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Kia EV6 Crashes Into a Concrete Barrier and Burst Into Flames, Are EVs Safe Enough?

Statistics show electric cars are a lot less likely to catch fire than internal combustion vehicles, and yet people get more emotional about EVs going ablaze. That’s why a Kia EV6 catching fire following an accident in Budapest, Hungary, had everyone freaking out.
Kia EV6 crashes into a concrete barrier and burst into flames 19 photos
Kia EV6 crashes into a concrete barrier and burst into flamesEV submerged in a water pool after a fireHyundai Kona Electric FiresHyundai Kona Electric FiresHyundai Kona Electric that caught fire while charging in South Korea2019 Chevrolet Bolt EV Catches Fire in Canton, GeorgiaChevrolet Bolt EV FireChevrolet Bolt EV FireKia EV6Kia EV6Kia EV6Kia EV6Kia EV6Kia EV6Kia EV6Kia EV6Kia EV6Kia EV6
Fire is a frightening event, especially when you think it might be your life at stake. Nevertheless, fires are not uncommon, and we’ve seen cars bursting into flames regularly. This is nothing unusual, but when it comes to electric vehicles people tend to attach a heavier emotional load to that. It’s just like in the case of accidents in general: few are impressed when thousands of people lose their lives in car crashes every year, but when a plane crashes it’s a tragedy, although fewer people die.

I guess this happens precisely because there are a lot fewer plane crashes than car accidents to speak of, so being unusual makes it more impactful. That’s exactly the case with electric vehicles catching fire too. Official data show there are extremely few cases of EV fires, and yet no one speaks of an ICE as being prone to bursting in flames. No, it’s the Chevy Bolt that has this bad reputation, even though only a handful burned because of the faulty batteries.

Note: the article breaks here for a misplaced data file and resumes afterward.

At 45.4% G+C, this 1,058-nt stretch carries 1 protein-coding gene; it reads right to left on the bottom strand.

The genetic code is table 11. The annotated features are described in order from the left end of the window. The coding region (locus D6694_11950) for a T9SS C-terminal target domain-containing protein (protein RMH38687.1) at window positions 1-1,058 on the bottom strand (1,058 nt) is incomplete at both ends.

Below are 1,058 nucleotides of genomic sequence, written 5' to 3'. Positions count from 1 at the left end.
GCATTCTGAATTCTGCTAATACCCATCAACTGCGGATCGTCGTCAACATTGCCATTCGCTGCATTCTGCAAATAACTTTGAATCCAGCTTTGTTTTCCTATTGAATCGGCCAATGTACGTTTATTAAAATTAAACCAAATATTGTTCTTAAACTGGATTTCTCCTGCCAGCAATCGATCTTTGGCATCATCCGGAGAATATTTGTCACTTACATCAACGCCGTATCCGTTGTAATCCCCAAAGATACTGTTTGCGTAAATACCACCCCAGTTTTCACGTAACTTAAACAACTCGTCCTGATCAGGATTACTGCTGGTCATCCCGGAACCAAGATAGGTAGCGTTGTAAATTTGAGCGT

A new high-profile EV fire is starting to make headlines after a Kia EV6 struck a concrete barrier and caught fire in Budapest the other day. While we don’t have all the details of the crash and the subsequent fire, we’re relieved to know that the driver escaped and he’s recovering in a hospital. His car was not that lucky, though.

Watching the video below you see the flames are stronger in the front part of the car. This could be explained by the force of the crash destroying the battery cells, which caused the battery to catch fire. The EV6 is the second Kia electric vehicle, after the Soul EV, and is closely related to the Hyundai Ioniq 5. Hyundai had already some problems with Li-Ion catching fire on the Kona EV.

While electric vehicles are not more prone to bursting into flames than their ICE counterparts, EV fires are indeed notoriously hard to extinguish. Trained firefighters usually have to submerge the whole car in a water pool and just wait for the battery to cool off. Without the water pool, the firefighters need thousands of gallons of water before they can stave off the blaze of a burning Li-Ion battery.



 
 
 
 
 

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